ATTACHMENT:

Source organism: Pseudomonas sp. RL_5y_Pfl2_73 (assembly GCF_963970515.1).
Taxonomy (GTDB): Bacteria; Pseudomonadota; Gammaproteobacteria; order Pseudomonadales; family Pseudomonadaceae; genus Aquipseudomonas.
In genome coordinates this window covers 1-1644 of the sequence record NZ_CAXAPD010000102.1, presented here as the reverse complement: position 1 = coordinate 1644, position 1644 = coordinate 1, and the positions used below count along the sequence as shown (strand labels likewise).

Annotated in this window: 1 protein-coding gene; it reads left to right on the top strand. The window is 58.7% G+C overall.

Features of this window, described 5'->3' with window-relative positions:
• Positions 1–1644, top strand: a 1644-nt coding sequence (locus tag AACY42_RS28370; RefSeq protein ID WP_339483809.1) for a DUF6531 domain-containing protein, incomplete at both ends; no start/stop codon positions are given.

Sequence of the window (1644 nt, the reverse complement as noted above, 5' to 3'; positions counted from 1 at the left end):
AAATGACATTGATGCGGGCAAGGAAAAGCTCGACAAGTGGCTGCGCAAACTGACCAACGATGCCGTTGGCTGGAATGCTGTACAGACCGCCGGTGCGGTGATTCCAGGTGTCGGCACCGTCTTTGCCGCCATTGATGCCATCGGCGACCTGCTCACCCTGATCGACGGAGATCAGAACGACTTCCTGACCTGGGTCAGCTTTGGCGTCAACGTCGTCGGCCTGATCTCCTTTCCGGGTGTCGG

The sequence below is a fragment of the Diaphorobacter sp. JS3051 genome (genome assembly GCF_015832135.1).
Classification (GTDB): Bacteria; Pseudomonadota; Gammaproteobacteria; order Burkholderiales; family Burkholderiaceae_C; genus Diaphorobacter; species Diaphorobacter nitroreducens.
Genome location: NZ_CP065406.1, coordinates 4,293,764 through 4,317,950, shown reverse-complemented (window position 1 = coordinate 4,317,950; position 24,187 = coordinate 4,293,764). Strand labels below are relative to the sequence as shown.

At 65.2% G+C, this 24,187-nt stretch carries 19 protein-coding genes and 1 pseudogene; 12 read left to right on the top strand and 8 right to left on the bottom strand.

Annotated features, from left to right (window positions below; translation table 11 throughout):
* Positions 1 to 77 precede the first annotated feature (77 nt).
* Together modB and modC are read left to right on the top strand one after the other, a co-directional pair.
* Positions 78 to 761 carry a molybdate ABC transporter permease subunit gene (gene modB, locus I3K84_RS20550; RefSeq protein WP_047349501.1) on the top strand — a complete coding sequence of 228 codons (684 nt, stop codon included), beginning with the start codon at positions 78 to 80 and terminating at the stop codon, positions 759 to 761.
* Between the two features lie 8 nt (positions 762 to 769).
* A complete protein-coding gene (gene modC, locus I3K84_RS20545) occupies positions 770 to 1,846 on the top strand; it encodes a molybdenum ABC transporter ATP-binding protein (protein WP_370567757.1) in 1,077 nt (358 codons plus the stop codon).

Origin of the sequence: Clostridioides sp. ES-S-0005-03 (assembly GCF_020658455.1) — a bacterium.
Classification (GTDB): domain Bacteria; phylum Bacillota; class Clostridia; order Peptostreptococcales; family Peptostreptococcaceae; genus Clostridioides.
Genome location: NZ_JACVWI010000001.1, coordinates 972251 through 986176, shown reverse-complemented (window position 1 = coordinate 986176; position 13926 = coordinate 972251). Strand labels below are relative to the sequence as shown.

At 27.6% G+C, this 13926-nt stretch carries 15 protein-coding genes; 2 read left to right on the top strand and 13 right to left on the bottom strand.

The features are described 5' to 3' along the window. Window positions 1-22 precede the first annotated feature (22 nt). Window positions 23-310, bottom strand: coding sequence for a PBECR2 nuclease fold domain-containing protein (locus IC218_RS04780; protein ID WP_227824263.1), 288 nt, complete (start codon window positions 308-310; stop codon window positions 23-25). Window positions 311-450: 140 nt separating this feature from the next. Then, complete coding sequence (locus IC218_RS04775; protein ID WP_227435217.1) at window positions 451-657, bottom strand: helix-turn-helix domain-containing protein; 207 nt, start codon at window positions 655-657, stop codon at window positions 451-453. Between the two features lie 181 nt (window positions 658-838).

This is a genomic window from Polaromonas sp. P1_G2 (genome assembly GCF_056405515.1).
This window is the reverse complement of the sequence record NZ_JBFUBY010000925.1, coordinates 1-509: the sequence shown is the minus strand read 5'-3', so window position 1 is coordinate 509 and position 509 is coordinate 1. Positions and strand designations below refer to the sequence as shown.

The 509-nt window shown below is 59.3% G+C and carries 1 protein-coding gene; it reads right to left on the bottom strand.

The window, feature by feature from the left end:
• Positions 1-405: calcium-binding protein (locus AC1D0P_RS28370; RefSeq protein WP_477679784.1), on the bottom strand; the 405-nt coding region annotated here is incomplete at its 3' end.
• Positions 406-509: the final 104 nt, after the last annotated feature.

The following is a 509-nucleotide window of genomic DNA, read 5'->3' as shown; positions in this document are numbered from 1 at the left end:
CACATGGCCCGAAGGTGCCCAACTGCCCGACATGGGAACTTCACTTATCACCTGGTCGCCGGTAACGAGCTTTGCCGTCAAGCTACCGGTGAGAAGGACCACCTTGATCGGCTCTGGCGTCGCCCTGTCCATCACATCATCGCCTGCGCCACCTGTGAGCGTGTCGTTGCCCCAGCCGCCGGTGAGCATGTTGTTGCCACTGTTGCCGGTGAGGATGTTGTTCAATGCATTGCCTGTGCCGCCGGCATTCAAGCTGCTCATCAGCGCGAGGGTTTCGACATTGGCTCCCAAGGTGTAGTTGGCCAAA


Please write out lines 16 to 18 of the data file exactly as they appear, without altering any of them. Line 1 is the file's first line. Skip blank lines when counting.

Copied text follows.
* Positions 78 to 761 carry a molybdate ABC transporter permease subunit gene (gene modB, locus I3K84_RS20550; RefSeq protein WP_047349501.1) on the top strand — a complete coding sequence of 228 codons (684 nt, stop codon included), beginning with the start codon at positions 78 to 80 and terminating at the stop codon, positions 759 to 761.
* Between the two features lie 8 nt (positions 762 to 769).
* A complete protein-coding gene (gene modC, locus I3K84_RS20545) occupies positions 770 to 1,846 on the top strand; it encodes a molybdenum ABC transporter ATP-binding protein (protein WP_370567757.1) in 1,077 nt (358 codons plus the stop codon).